(end of quoted section)

A view from higher up (oh god, the steps)

The angel's wing


Lemonade bottle stalagmite, formed in record time from a lemonade bottle left here in 1954 by the man who constructed the stairways.

There’s one thing that they don’t tell you about the Temple of Baal: it’s a fairly narrow cave, which means that most of the movement within it involves going up and down those 288 (steep!) steps; and if you didn’t think it was too bad going down, going up at the conclusion of the 90-minute tour is a completely different story. By the time you’re back at the entrance you have something new to add to your wheezing misery: rubber legs.

There was no way we were going on to the free tour: we had to wait for 15 minutes or so for a reasonably steady gait to become possible, and then as we drove past the Grand Arch we saw the — you guessed it — looong stairway to the Nettle Cave. Urk.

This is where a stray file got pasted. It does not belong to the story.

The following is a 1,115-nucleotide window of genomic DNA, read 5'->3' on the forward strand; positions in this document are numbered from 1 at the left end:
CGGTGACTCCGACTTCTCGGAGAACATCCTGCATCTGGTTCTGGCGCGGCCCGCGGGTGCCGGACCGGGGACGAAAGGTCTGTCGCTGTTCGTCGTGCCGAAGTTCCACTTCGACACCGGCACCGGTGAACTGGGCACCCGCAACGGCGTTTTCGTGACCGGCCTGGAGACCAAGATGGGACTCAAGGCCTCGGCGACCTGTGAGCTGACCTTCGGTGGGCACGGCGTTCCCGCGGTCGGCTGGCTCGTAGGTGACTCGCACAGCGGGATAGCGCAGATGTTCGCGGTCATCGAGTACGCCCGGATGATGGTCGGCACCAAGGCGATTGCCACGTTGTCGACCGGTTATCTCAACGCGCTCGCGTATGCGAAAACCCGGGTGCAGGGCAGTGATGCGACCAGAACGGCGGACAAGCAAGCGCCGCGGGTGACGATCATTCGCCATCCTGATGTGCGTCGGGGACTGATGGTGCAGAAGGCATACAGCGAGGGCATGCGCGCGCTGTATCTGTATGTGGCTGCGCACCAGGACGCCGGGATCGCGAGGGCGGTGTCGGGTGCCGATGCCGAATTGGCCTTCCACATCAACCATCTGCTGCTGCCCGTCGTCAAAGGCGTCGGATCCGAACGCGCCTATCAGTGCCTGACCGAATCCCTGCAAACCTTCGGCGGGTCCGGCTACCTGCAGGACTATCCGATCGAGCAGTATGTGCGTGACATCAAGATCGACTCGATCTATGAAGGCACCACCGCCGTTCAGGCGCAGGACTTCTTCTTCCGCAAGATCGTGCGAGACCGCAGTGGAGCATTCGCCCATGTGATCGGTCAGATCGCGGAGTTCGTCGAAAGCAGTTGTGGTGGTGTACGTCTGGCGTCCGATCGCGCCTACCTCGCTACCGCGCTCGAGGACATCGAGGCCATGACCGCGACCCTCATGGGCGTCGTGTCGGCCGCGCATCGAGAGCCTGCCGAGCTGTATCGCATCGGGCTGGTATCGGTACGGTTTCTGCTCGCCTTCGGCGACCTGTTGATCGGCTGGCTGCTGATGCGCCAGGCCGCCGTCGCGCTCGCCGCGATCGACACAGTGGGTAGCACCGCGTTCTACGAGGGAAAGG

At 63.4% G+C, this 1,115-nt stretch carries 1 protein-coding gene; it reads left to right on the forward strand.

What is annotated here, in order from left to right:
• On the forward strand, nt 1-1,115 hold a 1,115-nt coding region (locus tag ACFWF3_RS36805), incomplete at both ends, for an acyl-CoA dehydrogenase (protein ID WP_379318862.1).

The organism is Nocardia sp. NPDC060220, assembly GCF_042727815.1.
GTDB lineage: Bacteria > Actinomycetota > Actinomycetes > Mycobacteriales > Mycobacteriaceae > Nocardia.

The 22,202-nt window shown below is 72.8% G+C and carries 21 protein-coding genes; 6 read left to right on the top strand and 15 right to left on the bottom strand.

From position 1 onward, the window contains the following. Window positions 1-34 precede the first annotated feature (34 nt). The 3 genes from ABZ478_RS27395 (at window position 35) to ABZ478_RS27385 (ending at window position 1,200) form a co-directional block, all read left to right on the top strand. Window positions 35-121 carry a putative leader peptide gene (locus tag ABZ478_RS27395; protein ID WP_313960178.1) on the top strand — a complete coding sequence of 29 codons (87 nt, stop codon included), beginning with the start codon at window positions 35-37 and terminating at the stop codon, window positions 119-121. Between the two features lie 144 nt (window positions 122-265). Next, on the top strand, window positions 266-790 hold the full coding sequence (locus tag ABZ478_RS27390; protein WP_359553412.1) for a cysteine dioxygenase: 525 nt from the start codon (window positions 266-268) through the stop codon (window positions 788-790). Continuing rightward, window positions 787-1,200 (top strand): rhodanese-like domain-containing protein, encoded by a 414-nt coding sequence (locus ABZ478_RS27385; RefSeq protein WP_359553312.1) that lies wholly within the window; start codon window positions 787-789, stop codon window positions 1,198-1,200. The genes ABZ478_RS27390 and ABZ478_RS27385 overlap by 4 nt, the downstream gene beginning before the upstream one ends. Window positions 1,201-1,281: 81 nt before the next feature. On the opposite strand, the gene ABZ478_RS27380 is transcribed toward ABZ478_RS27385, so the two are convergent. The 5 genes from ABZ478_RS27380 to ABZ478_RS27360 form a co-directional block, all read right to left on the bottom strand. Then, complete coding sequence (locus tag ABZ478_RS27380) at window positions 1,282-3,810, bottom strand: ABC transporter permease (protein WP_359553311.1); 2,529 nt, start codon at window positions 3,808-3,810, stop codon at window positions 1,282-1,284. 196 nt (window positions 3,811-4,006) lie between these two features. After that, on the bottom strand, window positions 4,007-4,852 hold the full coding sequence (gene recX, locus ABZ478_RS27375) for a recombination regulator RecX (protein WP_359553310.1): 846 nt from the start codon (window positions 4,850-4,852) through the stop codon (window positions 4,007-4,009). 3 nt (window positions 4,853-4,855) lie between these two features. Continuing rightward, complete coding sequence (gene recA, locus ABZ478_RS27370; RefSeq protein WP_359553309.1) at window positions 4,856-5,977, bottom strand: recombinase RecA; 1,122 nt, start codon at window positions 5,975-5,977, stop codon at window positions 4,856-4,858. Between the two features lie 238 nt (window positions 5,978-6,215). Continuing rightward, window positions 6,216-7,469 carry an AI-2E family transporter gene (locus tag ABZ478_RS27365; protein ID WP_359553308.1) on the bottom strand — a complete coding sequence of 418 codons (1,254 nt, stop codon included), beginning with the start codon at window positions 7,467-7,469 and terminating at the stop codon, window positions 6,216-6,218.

My trip to the Orient Cave is recorded here. It’s been updated with a historical Sydney Morning Herald article from the National Library archive.

Date: 18 April 2011
Camera: Pentax K-5
Lens 1: Pentax DA 18-135mm F3.5-5.6 ED AL [IF] DC WR
Lens 2: Pentax smc DA L 55-300 mm f/4-5.8 ED
Ambient light only.
Conditions: Cave interior with artificial lighting (with one exception).
Hand-held only.
Cropping and resizing in Irfanview.